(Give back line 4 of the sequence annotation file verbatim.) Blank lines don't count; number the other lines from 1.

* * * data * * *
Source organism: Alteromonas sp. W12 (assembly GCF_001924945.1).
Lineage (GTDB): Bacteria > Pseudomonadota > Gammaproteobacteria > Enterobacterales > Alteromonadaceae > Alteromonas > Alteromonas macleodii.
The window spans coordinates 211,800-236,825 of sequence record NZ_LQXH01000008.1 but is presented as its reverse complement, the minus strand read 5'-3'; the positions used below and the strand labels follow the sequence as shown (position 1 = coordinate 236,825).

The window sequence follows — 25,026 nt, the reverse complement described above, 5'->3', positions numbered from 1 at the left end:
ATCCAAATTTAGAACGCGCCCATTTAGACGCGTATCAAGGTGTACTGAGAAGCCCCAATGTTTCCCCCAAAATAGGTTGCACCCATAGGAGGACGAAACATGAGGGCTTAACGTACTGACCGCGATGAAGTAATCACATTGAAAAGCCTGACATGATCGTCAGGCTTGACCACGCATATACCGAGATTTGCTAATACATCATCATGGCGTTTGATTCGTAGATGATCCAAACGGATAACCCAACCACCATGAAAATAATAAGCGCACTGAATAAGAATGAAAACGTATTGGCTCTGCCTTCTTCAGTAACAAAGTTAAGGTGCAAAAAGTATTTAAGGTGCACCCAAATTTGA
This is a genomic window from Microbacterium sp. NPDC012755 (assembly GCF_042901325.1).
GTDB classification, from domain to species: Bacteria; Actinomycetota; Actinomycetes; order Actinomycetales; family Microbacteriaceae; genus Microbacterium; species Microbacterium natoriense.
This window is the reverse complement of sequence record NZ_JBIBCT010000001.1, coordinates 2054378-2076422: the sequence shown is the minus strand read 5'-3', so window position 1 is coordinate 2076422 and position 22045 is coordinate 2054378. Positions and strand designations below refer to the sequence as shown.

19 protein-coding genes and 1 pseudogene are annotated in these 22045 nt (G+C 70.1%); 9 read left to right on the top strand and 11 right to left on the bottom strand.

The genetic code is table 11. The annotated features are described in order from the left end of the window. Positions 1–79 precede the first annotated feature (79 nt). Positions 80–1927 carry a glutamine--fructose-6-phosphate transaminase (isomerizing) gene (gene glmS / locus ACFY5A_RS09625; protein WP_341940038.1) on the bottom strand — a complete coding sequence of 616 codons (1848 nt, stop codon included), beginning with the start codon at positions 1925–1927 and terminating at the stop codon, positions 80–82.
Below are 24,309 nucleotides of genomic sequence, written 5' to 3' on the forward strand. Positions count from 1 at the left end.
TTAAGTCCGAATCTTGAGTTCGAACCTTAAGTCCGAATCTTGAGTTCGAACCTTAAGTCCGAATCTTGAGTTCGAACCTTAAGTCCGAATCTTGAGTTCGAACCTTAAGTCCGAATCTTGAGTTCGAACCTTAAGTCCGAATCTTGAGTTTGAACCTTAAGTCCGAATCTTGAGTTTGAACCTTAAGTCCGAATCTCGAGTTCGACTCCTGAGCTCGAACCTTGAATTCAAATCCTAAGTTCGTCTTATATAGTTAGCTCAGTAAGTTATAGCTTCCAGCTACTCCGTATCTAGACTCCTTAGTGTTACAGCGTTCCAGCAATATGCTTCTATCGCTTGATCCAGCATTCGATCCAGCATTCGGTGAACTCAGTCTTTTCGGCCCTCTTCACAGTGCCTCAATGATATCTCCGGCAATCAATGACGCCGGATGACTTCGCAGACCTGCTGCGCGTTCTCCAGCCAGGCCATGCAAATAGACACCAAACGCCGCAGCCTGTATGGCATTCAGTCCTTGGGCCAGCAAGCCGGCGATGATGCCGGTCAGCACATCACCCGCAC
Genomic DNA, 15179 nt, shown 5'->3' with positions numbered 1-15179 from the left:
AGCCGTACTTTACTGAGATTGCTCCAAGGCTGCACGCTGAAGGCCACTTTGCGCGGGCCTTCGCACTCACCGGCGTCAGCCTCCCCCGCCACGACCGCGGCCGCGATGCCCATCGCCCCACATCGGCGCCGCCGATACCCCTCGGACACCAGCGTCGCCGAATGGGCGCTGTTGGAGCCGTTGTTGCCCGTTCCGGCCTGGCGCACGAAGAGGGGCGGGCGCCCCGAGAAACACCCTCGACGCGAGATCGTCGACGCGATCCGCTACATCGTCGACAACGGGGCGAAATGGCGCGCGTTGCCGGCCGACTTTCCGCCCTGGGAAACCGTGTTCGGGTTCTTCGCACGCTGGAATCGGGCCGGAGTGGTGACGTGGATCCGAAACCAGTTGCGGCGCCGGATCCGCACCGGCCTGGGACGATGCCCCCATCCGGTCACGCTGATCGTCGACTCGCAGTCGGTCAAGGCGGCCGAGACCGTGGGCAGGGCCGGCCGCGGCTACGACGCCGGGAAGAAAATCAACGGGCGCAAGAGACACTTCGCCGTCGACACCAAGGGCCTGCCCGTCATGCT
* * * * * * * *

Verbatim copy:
The window sequence follows — 25,026 nt, the reverse complement described above, 5'->3', positions numbered from 1 at the left end: